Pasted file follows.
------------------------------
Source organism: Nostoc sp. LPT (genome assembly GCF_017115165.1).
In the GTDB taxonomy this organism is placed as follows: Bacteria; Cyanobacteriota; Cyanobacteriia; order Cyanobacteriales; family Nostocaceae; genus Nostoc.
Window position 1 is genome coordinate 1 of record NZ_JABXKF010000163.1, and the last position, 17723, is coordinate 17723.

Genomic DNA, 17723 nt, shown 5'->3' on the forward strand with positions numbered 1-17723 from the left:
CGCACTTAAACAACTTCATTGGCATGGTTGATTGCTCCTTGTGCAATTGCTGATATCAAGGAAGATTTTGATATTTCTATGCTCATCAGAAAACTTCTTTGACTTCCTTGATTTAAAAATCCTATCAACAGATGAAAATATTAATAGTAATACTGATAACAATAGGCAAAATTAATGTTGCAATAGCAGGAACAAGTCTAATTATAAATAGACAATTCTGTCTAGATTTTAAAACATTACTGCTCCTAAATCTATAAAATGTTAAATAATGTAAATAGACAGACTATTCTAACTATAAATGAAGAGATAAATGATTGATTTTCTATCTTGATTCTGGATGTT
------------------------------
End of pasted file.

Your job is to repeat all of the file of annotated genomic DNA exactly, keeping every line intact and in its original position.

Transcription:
Source organism: Nostoc sp. LPT (genome assembly GCF_017115165.1).
In the GTDB taxonomy this organism is placed as follows: Bacteria; Cyanobacteriota; Cyanobacteriia; order Cyanobacteriales; family Nostocaceae; genus Nostoc.
Window position 1 is genome coordinate 1 of record NZ_JABXKF010000163.1, and the last position, 17723, is coordinate 17723.

Genomic DNA, 17723 nt, shown 5'->3' on the forward strand with positions numbered 1-17723 from the left:
CGCACTTAAACAACTTCATTGGCATGGTTGATTGCTCCTTGTGCAATTGCTGATATCAAGGAAGATTTTGATATTTCTATGCTCATCAGAAAACTTCTTTGACTTCCTTGATTTAAAAATCCTATCAACAGATGAAAATATTAATAGTAATACTGATAACAATAGGCAAAATTAATGTTGCAATAGCAGGAACAAGTCTAATTATAAATAGACAATTCTGTCTAGATTTTAAAACATTACTGCTCCTAAATCTATAAAATGTTAAATAATGTAAATAGACAGACTATTCTAACTATAAATGAAGAGATAAATGATTGATTTTCTATCTTGATTCTGGATGTT